Great news from Washington, DC! In early March, the US Senate introduced a bill that revises the Medicare law to cover qualified respiratory therapists providing services such as smoking cessation, asthma management, medication education, and inhaler training.
The Medicare Respiratory Therapy Initiative Act of 2008 (S 2704) was introduced by Sen Blanche Lincoln (D-Ark) and Sen Mike Crapo (R-Idaho). Lincoln and Crapo are longtime supporters of respiratory care, and both are members of the Congressional COPD Caucus. They had worked together to introduce S 329, the Cardiac and Pulmonary Rehabilitation Act.
Under the revised Medicare law, “respiratory services” would be considered “physicians’ services” if these services are performed by a respiratory therapist under the general supervision of a physician—in settings other than an acute care hospital—without the physician present.
Payment for these services is not the same as for a physician providing the same services but is either 80% of the actual charge or 85% of the fee schedule amount, whichever is less.
Advocates of this bill claim it will expand patients’ access to respiratory care services—be it at home, an outpatient clinic, or a physician’s office—by providing Medicare coverage services.
S 2704’s Definition of a
- Individuals must be credentialed by a national credentialing board.
- They must be licensed in the state in which they practice.
- They must be registered respiratory therapists.
- They must hold a bachelor’s degree.
As I am writing this message, the AARC’s Political Advocacy Contact Team (PACT) is in the capital, visiting senators and representatives to educate them about this bill, which also was introduced in the House of Representatives as HR 3968.
Another group, representatives of the American Association for Cardiovascular and Pulmonary Rehabilitation (AACVR), was on the Hill last February 26-March 1. They were advocating the aforementioned Cardiac and Pulmonary Rehabilitation Act (HR 552 and S 329). The goal was to get as many elected representatives as possible to sign on as cosponsors for the bill, which would make pulmonary rehab a clear-cut Medicare benefit, not the patchwork it is now, with some states covering it and some not. The team members were armed with documentation, evidence, and research that show that pulmonary rehab is effective. According to Carl Willoughby, RRT, RCP, pulmonary rehabilitation coordinator, Mad River Community Hospital, Arcata, Calif, and one of the AACVPR team members, the visit went well: “We are up to 167 representatives and 41 senators,” he told me. PACT will also be advocating for this bill.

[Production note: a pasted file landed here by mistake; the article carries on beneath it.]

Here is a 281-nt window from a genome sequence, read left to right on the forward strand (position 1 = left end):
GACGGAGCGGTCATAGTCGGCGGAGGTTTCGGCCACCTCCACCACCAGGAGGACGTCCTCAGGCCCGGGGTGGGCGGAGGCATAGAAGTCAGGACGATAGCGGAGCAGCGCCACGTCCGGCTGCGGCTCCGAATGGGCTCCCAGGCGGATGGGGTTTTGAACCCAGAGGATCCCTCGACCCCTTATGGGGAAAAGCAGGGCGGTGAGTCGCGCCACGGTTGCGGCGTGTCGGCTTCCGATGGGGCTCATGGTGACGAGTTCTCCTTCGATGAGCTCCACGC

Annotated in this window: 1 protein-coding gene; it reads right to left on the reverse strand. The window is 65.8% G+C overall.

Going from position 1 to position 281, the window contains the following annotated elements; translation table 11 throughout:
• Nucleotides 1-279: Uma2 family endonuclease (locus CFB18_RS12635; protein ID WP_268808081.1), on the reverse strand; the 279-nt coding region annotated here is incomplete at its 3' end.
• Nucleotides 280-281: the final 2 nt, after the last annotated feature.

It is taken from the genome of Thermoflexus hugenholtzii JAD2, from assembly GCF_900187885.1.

PACT comprises two members from each state. They are well trained and knowledgeable, but they can see only a limited number of members of Congress in the time they are in DC. They need the support of all RTs, who can write their representatives and senators urging them to support both of these bills (slated to be parts of a larger Medicare bill that will come up for vote sometime in June). Don’t know what to write? The AARC has a form letter that you can use. You will find it at www.aarc.org. Just click on Capitol Connection and you can find out who your representatives and senators are. Send them a letter and make a difference.